Located west of Memorial Stadium at the University of Illinois at Urbana-Champaign, Mount Hope Cemetery (611 E. Pennsylvania Ave., Champaign, IL) was plotted and internment began in 1856. Sitting on the dividing line between the two cities, it’s the oldest operating cemetery in Champaign-Urbana. Throughout its 150 years, it has been the final resting place for many local African Americans and their families, including most of those who fought in the Civil War. The majority of these veterans were buried in what was the Grand Army of the Republic’s (G.A.R.) section, now known as the “old” veteran's section, found as you enter the cemetery. It is represented by the Civil War Memorial and a 32-pound canon built in 1851. However, many of the original markers no longer exist for many of these and other Civil War veterans, or they were moved to other locations in the cemetery.
African Americans veterans from various wars including World War I and II are also buried in this section. 📍
Booker T. Washington Elementary School was built to replace Lawhead School and opened in 1952. Designed by Berger-Kelley Associates, it was a K-6 building serving Black children in the neighborhood. Odelia Wesley, formerly a first grade teacher at Lawhead, was principal and led an all-Black staff. She remained at the school as principal from 1952–1972. In 1968, Booker T. Washington School was established as a magnet program in partnership with the University of Illinois, as a part of Unit #4’s desegregation plans to promote voluntary integration. While Black families would have to bus their children to southwest Champaign to integrate the schools there, white families could voluntarily choose to send their children to Washington School to access “innovative” instructional programs. Following the retirement of Mrs. Wesley, Mrs. Hester Suggs assumed the principalship (1972–1993) and developed an award-winning arts and humanities-based program which continued under the leadership of Dr. Arnetta Rodgers (1993–2000). 📍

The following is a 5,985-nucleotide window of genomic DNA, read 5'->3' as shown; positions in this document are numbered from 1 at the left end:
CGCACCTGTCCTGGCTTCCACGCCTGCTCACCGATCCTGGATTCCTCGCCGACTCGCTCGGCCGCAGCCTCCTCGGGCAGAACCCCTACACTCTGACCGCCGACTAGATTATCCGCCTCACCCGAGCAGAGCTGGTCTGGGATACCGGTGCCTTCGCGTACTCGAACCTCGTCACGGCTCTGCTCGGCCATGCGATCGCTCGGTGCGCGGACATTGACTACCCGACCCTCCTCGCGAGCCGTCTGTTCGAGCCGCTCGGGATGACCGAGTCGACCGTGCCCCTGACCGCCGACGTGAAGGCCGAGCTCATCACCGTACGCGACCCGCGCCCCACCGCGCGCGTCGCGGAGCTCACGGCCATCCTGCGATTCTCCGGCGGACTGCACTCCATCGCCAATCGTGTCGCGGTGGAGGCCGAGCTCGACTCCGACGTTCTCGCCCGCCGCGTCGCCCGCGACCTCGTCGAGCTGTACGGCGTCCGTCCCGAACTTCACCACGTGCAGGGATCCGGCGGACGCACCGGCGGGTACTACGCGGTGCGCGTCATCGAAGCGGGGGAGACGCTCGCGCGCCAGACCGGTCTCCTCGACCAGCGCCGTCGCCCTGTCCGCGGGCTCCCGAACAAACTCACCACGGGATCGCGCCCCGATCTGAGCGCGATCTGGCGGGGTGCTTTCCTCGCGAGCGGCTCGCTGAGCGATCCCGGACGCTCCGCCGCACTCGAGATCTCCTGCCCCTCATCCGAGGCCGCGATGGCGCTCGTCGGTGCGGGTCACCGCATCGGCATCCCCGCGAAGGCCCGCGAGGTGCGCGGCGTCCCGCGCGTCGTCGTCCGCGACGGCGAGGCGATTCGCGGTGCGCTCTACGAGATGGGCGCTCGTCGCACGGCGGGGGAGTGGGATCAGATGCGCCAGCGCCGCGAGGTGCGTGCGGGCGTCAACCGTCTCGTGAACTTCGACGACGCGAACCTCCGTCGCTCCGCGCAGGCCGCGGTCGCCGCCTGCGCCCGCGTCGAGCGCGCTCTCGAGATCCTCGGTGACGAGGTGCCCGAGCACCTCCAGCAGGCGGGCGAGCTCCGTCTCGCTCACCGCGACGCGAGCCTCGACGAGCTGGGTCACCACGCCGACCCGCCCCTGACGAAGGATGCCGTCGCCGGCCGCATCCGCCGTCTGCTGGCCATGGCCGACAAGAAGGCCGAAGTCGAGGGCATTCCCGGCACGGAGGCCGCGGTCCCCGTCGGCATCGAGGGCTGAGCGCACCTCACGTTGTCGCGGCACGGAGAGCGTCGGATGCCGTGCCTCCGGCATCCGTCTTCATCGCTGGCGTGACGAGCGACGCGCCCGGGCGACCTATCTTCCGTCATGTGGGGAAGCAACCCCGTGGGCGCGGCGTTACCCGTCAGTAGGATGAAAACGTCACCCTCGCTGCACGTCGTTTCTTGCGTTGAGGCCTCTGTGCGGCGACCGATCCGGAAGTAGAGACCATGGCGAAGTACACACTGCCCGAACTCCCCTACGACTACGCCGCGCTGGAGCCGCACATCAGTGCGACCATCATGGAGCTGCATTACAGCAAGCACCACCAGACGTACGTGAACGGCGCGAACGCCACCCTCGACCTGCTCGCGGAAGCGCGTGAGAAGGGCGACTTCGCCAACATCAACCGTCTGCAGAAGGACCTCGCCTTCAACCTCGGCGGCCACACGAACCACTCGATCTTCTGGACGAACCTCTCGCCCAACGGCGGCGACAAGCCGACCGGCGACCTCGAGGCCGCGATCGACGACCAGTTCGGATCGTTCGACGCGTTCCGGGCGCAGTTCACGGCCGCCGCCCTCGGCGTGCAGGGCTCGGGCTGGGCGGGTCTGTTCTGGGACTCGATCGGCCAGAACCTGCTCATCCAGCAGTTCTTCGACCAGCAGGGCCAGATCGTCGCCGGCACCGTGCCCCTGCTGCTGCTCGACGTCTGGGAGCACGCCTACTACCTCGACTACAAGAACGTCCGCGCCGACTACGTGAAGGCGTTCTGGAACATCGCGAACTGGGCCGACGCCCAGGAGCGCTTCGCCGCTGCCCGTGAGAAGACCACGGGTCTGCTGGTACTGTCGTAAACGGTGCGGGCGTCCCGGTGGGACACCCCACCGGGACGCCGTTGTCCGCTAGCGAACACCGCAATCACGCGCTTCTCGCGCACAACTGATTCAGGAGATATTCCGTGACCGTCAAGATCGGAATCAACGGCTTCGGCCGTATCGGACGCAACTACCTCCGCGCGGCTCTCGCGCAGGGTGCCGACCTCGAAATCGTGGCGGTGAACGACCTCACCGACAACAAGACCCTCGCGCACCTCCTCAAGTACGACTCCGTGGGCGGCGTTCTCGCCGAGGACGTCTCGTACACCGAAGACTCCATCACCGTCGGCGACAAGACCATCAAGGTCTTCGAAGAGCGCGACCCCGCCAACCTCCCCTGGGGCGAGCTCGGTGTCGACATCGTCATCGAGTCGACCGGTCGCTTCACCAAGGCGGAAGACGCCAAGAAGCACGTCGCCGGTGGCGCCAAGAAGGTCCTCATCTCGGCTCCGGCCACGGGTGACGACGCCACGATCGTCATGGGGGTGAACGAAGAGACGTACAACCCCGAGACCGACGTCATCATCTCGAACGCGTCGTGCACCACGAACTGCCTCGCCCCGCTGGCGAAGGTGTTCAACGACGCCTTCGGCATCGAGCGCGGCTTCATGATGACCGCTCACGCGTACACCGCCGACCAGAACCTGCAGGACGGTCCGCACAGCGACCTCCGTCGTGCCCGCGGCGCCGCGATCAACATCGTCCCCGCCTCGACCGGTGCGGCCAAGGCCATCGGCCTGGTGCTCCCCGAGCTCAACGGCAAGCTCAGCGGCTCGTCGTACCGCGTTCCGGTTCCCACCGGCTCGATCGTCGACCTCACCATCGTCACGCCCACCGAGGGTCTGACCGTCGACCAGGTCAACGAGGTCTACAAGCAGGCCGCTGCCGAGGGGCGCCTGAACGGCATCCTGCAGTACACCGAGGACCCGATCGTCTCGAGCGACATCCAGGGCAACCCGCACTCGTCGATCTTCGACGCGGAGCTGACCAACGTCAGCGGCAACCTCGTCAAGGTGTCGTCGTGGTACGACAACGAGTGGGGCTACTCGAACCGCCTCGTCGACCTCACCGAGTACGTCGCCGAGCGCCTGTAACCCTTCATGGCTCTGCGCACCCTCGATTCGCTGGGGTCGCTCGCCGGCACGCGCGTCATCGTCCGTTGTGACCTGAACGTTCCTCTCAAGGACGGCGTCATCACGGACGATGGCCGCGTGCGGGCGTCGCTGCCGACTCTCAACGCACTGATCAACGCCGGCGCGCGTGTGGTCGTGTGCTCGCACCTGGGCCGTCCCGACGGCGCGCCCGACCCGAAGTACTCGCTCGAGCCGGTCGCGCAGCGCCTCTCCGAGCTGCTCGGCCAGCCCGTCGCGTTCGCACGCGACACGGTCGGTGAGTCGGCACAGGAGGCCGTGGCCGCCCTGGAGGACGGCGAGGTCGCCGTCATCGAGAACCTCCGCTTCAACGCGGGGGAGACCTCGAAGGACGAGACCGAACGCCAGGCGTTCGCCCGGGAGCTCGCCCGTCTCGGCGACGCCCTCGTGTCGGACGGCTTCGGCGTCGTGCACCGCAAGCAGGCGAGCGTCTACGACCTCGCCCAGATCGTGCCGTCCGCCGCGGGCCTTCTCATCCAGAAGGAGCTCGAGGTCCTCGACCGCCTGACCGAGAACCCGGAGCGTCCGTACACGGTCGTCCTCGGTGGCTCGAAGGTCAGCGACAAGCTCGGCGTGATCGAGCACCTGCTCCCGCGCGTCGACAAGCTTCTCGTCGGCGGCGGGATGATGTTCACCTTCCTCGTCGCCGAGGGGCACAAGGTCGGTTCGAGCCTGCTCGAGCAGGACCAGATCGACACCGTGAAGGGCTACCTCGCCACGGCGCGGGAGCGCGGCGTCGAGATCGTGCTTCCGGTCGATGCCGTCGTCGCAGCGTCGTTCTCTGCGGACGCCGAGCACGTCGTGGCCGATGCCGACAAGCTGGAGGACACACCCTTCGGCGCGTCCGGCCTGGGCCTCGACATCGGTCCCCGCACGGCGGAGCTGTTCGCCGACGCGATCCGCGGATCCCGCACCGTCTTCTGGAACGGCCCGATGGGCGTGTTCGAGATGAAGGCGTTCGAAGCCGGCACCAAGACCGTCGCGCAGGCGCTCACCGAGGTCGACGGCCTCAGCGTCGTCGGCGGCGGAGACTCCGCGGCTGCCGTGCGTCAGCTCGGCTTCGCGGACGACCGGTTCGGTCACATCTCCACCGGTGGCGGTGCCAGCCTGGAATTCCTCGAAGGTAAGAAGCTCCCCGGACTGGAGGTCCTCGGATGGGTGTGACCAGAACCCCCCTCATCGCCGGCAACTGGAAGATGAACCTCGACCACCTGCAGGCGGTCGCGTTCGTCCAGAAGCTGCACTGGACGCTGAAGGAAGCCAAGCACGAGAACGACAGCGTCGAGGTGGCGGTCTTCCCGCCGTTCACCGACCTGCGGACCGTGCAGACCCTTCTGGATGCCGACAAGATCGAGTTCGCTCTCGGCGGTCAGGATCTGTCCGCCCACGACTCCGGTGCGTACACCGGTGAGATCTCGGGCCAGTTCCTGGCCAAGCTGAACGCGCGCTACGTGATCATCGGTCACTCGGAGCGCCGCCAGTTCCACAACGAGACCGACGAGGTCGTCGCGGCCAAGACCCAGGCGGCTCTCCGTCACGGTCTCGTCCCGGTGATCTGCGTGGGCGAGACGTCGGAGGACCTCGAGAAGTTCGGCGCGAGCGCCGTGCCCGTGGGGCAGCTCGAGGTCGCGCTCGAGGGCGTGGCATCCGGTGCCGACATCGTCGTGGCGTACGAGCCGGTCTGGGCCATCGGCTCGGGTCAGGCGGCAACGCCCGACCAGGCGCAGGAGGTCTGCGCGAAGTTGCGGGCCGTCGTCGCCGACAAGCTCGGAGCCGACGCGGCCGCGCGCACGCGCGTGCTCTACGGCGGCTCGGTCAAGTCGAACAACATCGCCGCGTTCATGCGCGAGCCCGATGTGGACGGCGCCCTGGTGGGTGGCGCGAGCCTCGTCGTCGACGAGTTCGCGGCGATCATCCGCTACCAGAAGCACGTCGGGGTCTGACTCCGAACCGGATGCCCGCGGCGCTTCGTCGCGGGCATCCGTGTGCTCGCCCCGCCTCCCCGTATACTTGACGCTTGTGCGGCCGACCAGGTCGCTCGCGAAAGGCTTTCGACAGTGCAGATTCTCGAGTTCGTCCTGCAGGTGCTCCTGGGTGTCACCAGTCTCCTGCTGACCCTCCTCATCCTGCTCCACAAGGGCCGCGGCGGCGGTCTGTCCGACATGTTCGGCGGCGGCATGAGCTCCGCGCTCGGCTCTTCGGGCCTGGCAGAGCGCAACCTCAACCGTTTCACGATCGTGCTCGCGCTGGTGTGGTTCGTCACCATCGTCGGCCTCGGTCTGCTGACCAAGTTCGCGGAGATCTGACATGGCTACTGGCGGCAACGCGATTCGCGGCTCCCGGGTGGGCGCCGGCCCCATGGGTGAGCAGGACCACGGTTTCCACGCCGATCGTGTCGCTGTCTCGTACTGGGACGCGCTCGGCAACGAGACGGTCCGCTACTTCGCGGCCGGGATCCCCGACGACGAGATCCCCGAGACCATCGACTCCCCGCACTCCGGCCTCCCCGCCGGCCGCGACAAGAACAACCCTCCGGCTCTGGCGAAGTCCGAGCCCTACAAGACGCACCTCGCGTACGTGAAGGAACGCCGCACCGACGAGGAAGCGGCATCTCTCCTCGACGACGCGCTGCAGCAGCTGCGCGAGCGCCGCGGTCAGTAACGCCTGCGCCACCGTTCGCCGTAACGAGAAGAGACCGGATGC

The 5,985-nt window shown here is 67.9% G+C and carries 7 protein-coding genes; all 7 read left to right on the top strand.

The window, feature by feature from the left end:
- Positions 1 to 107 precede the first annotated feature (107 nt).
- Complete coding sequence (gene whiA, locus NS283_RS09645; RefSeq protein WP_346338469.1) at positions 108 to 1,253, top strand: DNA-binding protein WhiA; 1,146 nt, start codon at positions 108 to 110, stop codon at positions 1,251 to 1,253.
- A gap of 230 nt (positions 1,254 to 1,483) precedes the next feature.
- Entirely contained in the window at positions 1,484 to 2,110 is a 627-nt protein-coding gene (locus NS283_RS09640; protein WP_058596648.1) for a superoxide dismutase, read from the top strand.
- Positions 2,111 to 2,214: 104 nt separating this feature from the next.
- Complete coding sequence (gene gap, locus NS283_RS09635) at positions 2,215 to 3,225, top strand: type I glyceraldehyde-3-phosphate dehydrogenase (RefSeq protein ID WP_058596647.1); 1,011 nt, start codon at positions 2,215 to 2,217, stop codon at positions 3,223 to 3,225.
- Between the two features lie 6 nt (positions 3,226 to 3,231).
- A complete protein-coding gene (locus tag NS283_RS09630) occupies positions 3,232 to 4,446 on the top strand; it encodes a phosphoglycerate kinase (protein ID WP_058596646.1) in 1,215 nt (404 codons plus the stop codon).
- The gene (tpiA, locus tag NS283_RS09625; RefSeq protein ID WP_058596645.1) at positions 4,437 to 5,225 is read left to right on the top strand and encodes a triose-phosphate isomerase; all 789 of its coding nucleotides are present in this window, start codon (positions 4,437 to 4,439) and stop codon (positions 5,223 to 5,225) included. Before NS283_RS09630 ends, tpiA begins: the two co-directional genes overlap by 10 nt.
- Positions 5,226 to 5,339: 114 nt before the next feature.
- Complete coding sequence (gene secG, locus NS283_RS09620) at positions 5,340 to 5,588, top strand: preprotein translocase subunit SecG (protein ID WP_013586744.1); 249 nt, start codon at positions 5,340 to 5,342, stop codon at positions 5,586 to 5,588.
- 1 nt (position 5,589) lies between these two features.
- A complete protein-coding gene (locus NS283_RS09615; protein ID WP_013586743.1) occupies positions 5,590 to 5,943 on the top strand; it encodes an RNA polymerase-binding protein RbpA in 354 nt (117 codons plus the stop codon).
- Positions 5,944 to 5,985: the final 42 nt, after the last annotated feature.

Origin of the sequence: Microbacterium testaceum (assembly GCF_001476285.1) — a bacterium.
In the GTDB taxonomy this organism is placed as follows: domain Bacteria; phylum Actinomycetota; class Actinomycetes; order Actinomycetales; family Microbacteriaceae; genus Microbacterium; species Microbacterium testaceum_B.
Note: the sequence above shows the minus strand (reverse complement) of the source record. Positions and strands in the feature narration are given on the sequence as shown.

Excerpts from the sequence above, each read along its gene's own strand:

Frederick Douglass visited Champaign on February 15, 1869, at Barrett Hall, located above what was Henry Swannell's Drug Store, now One Main Plaza. His topic was Self-Made Men. It was reported that, “His wit was keen and sparkling, his humor dry and effective, and his logic and argument as clear as that of the most polished orator in the land.” Champaign County Gazette, February 17, 1869, page 1📍
Allen A. Rivers, Sr. was hired as the first and, at the time, only African American in the Champaign Police Department on August 1, 1935. He worked for 33 years as a policeman rising from a “beat cop” to a motorcycle cop, and then to Sergeant before retiring. He was known as never having to fire his gun in pursuit of a criminal or during an arrest.
Albert R. Lee was born on June 26, 1874, on a farm outside of Champaign, Illinois. He attended the University of Illinois in 1894, and in 1895 he became the second African American hired at the university. He started as a messenger, but then became the clerk for the Office of the President. Lee served under six university Presidents. At a time when African Americans were not allowed to live on campus, he took it upon himself to assist them with housing and maneuvering through school, becoming known as the unofficial Dean of African American Students. 📍